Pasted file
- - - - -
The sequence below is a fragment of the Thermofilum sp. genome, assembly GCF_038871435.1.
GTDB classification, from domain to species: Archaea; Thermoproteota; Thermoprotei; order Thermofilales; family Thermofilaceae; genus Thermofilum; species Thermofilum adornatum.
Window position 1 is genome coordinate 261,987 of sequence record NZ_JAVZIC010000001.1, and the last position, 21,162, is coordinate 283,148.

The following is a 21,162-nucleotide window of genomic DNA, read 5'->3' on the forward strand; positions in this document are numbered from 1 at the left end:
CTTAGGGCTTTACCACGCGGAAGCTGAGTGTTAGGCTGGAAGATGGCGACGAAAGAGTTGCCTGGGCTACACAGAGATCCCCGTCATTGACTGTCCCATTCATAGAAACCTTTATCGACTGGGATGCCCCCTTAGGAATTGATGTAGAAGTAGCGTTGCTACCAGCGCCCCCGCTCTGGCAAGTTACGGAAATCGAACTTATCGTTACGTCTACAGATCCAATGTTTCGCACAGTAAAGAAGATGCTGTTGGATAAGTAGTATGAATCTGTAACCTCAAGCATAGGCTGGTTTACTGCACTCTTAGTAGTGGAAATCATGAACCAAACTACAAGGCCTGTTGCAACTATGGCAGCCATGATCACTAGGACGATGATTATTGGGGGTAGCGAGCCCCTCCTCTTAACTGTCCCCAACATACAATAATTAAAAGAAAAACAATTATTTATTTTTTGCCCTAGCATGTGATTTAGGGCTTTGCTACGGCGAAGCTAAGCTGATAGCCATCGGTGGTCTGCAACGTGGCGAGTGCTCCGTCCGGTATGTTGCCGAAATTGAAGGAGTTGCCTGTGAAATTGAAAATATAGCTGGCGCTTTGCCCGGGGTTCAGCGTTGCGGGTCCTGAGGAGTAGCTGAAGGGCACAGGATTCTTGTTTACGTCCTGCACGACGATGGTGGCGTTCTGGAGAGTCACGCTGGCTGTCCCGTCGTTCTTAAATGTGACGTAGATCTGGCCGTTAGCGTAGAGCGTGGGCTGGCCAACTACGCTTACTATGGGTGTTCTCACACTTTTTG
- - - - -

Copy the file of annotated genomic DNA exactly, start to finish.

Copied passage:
The sequence below is a fragment of the Thermofilum sp. genome, assembly GCF_038871435.1.
GTDB classification, from domain to species: Archaea; Thermoproteota; Thermoprotei; order Thermofilales; family Thermofilaceae; genus Thermofilum; species Thermofilum adornatum.
Window position 1 is genome coordinate 261,987 of sequence record NZ_JAVZIC010000001.1, and the last position, 21,162, is coordinate 283,148.

The following is a 21,162-nucleotide window of genomic DNA, read 5'->3' on the forward strand; positions in this document are numbered from 1 at the left end:
CTTAGGGCTTTACCACGCGGAAGCTGAGTGTTAGGCTGGAAGATGGCGACGAAAGAGTTGCCTGGGCTACACAGAGATCCCCGTCATTGACTGTCCCATTCATAGAAACCTTTATCGACTGGGATGCCCCCTTAGGAATTGATGTAGAAGTAGCGTTGCTACCAGCGCCCCCGCTCTGGCAAGTTACGGAAATCGAACTTATCGTTACGTCTACAGATCCAATGTTTCGCACAGTAAAGAAGATGCTGTTGGATAAGTAGTATGAATCTGTAACCTCAAGCATAGGCTGGTTTACTGCACTCTTAGTAGTGGAAATCATGAACCAAACTACAAGGCCTGTTGCAACTATGGCAGCCATGATCACTAGGACGATGATTATTGGGGGTAGCGAGCCCCTCCTCTTAACTGTCCCCAACATACAATAATTAAAAGAAAAACAATTATTTATTTTTTGCCCTAGCATGTGATTTAGGGCTTTGCTACGGCGAAGCTAAGCTGATAGCCATCGGTGGTCTGCAACGTGGCGAGTGCTCCGTCCGGTATGTTGCCGAAATTGAAGGAGTTGCCTGTGAAATTGAAAATATAGCTGGCGCTTTGCCCGGGGTTCAGCGTTGCGGGTCCTGAGGAGTAGCTGAAGGGCACAGGATTCTTGTTTACGTCCTGCACGACGATGGTGGCGTTCTGGAGAGTCACGCTGGCTGTCCCGTCGTTCTTAAATGTGACGTAGATCTGGCCGTTAGCGTAGAGCGTGGGCTGGCCAACTACGCTTACTATGGGTGTTCTCACACTTTTTG